How to Generate Files From Templates in Shell

Published on 2023-03-26 18:05:00+02:00

This is a total rewrite of an old article. I no longer liked it and my methods have changed.

Generating or "configuring" files from a template is a common occurrence. A prime example from what I usually use is configure_file in CMake. Another example would be service configuration files sitting in a staging location before getting deployed (e.g., version controlled configs for e-mail or web server). Today let's focus on these kinds of use and not verbose template engines for e.g., HTML.

Common notations to mark replacement spots in templates are: $VARIABLE, ${VARIABLE}, and @VARIABLE@. First two are obviously coming directly from shell-like notation of variable substitution. The latter exists exactly to be different from these for when we want to create a template that may contain $ notation in the output as part of its natural syntax. In other words: when the syntax of generated file uses $.

Using shell itself

POSIX-compliant shells support a mechanism called heredoc. We can use it in combination with cat(1):

server {
	listen 80;
	server_name $USER.$DOMAIN;
	root /srv/http/$UESR/public;

This case has an obvious problem. This isn't really a template that I promised. Instead, it is a script that generates the intended output. Someone could also try to argue about useless use of cat here.

Using cat and heredocs gives us a lot of flexibility. We can wrap some content with a common header and footer if we want to:

cat /dev/fd/3 $@ /dev/fd/3 3<<HEAD 4<<FOOT
<!doctype html>
<html lang="en">
<script src="script.js"></script>

Using envsubst

If we want a real template instead of an executable script we can use envsubst(1). This tool is extremely straight-forward in use: put template in standard input and get substituted text in standard output:

server {
	listen 80;
	server_name $USER.$DOMAIN;
	root /srv/http/$USER/public;


$ export DOMAIN=example.tld
$ envsubst <
server {
	listen 80;
	root /srv/http/aki/public;
shell substitution

Envsubst supports ${VARIABLE}, too.

Major potential problem with envsubst is that it substitutes everything as it goes. It doesn't matter whether the variable exists in the environment or not. This is the usual expected behaviour from shell, but it might not be well suited for handling any output that uses $ in a meaningful way. We can partially workaround it using SHELL-FORMAT argument:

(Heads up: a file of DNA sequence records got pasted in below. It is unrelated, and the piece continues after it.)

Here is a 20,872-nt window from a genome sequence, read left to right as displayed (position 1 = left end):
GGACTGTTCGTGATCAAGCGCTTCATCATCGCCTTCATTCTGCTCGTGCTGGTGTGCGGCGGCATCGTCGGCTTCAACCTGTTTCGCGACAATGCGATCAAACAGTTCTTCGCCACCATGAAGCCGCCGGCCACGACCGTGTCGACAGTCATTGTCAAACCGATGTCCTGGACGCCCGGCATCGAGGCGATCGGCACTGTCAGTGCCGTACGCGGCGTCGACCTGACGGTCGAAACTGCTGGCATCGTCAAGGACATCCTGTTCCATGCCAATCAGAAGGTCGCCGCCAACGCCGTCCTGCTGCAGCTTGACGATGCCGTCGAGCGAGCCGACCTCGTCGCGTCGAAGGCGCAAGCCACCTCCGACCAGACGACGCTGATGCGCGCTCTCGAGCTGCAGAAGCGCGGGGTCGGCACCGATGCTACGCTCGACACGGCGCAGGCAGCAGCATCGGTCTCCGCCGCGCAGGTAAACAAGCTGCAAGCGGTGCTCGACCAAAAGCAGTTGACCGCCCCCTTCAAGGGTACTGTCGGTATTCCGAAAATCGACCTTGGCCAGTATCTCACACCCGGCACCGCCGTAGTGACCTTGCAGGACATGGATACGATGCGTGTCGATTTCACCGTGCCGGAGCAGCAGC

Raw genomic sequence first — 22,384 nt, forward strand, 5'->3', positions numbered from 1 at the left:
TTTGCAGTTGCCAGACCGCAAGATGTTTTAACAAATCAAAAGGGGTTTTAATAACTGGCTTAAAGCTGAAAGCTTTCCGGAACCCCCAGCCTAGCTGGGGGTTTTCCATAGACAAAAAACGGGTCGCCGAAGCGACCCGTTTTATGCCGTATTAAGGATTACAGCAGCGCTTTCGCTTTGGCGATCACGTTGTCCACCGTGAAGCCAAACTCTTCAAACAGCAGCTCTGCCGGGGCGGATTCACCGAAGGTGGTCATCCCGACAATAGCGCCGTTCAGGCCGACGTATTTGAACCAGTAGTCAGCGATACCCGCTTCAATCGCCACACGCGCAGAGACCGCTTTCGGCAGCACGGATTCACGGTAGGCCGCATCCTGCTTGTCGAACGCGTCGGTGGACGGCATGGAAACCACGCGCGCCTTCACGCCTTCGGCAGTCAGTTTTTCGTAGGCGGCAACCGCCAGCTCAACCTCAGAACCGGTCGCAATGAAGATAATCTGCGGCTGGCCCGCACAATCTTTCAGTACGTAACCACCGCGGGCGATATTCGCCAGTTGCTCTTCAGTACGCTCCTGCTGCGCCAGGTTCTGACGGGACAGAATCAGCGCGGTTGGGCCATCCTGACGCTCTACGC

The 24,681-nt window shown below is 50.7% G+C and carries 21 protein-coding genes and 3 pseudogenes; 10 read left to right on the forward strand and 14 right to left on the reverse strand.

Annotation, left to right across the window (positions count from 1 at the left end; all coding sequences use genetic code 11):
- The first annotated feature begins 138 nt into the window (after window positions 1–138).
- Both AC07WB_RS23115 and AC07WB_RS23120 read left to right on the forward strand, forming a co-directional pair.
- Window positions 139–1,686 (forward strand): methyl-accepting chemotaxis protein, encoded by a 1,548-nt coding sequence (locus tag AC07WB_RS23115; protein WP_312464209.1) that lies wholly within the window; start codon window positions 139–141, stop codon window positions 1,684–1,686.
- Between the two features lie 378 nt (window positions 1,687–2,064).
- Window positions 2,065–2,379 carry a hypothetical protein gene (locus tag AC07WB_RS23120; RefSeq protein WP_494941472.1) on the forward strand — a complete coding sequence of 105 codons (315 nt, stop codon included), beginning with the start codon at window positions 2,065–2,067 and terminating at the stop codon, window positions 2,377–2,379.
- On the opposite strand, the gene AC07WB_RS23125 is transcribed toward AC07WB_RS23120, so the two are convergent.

$ envsubst '$USER, $DOMAIN' < >nginx.conf

This limits the substitutions to selected variables. The format of this argument is not important. Whatever is a conformant variable reference will work: '$USER$DOMAIN', '$USER $DOMAIN', '$USER,$DOMAIN', and the first example are all equivalent. Just remember to not substitute the variables when calling envsubst by accident and to put it in one argument (hence why single-quotes are used).

Using sed

Finally, we can use sed(1) to gain even more control over what happens to our templates. This comes at the cost: sed does not have access to environment variables on its own. Usually, we can find it being used like this:

$ sed "s/@VERSION@/$VERSION/g" < >version.h

Shell will substitute $VERSION there with the variable and any use of @VERSION@ in template file will be replaced. Note that sed can replace anything it wants - @ are used here to make it more strict and to make template more readable.

If we are feeling like over-engineering, we can generate script for sed and use that instead. The variable values may come from anywhere you want at that point, let's use shell:

if tag=$(git describe --tags --exact); then
	echo s/@VERSION@/$tag/g
	echo s/@VERSION@/@BRANCH@-@HASH@/g
echo s/@HASH@/$(git rev-parse --short HEAD)/g
echo s/@BRANCH@/$(git symbolic-ref --short HEAD || echo detached)/g

Here rather than using cat I used echo. Depending on the state of repository it is used in, it may output something similar to:


We can then feed it into sed:

$ sed -f subst.sed < >version.h

Now, if we want to over-engineer it for real, let's put it into a Makefile:

	./$< >$@

%.h: subst.sed
	sed -f subst.sed <$< >$@

Other Alternatives

Otherwise one could potentially use: perl(1), python(1), awk(1), maybe shell's eval if feeling adventurous (and malicious, I guess). CMakes configure_file is very nice but is limited to CMake. I'm starting to feel like it could be a nice weekend project to make a utility after a beer or two.